Santana da Silva Palace
Madgaon [Margão], Goa, India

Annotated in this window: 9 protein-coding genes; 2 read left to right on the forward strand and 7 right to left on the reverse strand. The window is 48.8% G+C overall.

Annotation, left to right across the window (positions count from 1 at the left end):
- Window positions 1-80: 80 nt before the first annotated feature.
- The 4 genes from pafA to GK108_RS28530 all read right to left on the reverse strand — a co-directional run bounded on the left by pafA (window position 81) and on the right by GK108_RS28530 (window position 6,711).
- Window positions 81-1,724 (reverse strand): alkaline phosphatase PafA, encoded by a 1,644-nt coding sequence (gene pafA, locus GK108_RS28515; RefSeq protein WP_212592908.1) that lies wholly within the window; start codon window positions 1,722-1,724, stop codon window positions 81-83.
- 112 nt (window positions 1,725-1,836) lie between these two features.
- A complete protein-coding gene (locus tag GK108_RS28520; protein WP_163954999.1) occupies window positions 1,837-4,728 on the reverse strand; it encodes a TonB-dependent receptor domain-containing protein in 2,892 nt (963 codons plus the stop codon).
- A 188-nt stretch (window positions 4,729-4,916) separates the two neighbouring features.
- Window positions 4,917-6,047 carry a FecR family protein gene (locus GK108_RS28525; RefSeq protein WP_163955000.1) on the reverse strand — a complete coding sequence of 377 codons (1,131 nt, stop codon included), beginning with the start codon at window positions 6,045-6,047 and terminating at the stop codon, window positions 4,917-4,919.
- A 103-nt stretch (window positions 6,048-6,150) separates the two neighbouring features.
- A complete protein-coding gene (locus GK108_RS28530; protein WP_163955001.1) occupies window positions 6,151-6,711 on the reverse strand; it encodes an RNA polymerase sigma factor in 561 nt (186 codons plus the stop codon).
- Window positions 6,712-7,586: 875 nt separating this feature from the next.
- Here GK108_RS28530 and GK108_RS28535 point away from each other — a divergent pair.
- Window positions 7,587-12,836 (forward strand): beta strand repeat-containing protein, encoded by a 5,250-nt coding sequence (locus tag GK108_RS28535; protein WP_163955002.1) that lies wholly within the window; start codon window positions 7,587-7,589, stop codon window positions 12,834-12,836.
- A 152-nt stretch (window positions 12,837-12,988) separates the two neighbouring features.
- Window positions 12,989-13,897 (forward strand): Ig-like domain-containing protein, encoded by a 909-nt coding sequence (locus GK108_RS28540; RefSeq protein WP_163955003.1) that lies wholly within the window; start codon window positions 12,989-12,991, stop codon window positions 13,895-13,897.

The Santana da Silva Palace in Margao, with its steep scissor-truss roofs, is the last example of a typology typical of large Goan palaces and monasteries, as we can see in the drawings of Lopes Mendes or the collection of photographs by Souza and Paul in the late 19th century. But the palace has lost the seven roofs that led it to be called Sat Bunzam’ Gor in Konkani. It now has only three, which cover the body of the main façade. The grandiose nature of this palace clearly attests to the power and prominence acquired by Brahmin families in administration of the Portuguese empire from the mid-18th century on. It was ordered built in the second half of the 18th century by Ignácio Sebastião Santana da Silva, who for decades had been a high-ranking official of the secretariat of the Estado da Índia government. The family’s permanence in the house and its stability within the upper Brahmin upper nobility made this palace a singular example, not only with respect to Indo-Portuguese architecture, but also vis-à-vis the decorative arts. As for the façade treatment, it uses an old Mannerist scheme that emphasises pilasters with rhythmically alternating window-pilasters; traditional forms prevail, instituted over the centuries as typical features of Indo-Portuguese civil architecture. The verandas of the full-length windows on the main floor also follow 17th century design, as do the small support brackets, which Goan late-baroque seems distractedly to forget to give a baroque stamp. The erudite architectural programme attests to the high level of Goan architectural culture and certainly suggests the presence of an architect as project designer. The way the palace integrates Goan traditions in its interior structure and especially the customs of Brahmin families indicates that the designer had ample knowledge of Indian culture. An example of this is the way that the vasary interconnects in the interior programme, rigorously according to Brahmin traditions, or how the building is sited on a sloping terrain. For although it presents a two-floor main façade, it ends up functioning on a daily basis with only one floor, once again in the purest tradition of Indian architecture. The way the chapel is emphasised in the architectural programme, occupying the central area and establishing itself as the hub for all the interior spaces, suggests that besides being Goan, the architect would be a Jesuit priest with much experience in religious architecture. The unusual location of the chapel amid the staircases converts the landings and flights of stairs into religious space, conferring a notable monumentality on the whole, ecclesiastic and baroque, but whose rituality remains thoroughly private and endogenous. Inside the house and turned inward, the chapel is thus clearly interpreted as being a small temple devoted to the ancestors; its dedication to Saint Anne [Sant’Ana] makes this more evident, as it coincides with the owners’ name, Santana da Silva. Yet it is in the original and scenographic way the chapel’s apse is resolved by opening two back windows at 45 degrees that the designer reveals sophisticated competence. The half-moon arrangement in an open structure separated from the wall allows the altar to be bathed in light whose origin is not perceived, endowing the space with a rare chiaroscuro effect. The whole programme develops from this central core of chapel and staircases, arranged around a large inside patio. Three salons are located along the main façade. A larger salon is situated by the west façade and meets the requirements for a large space for guests to gather at important marriage ceremonies. It is also the sadery of the Hindu traditional house due its distance from the other area of salons. The long dining room is quite significant and is perpendicular to the main entrance. Its proportions and form retain the purest spirit of the Hindu vasary. Opening onto the interior patio by a sequence of windows, in the formal logic of latticed windows, the vasary acquires a freshness of Goan taste in the intimacy of the interior. The veranda located along the west façade was without a doubt latticed; here the Portuguese influence was more evident. Inside are false open ceilings with sober adornment. These ceilings allowed air to circulate by the ceiling lining, cooling the air that entered the openings below the windows while the upper ones remained closed. The stairs and some dependencies such as the vasary conserve the original ceilings, with interesting designs forming air ventilation grilles. The current paintings result from successive restorations and are far removed from the aesthetic quality of the original adornment while evoking the 18th century decorative themes and the habit of painting walls with fabric imitations. On the doorway arch and the chapel’s interior walls very aesthetic paintings can still be seen, reproducing worked fabric motifs. The interior patio still has a well used to provide water for the lords of the house. This water was used for washing and food preparation, in a kitchen rigorously separated from the servants’ one to prevent any contamination. In the 20th century the drastic reduction in the number of servants from the large numbers usual in the 18th century led to demolition of much of the palace’s services area.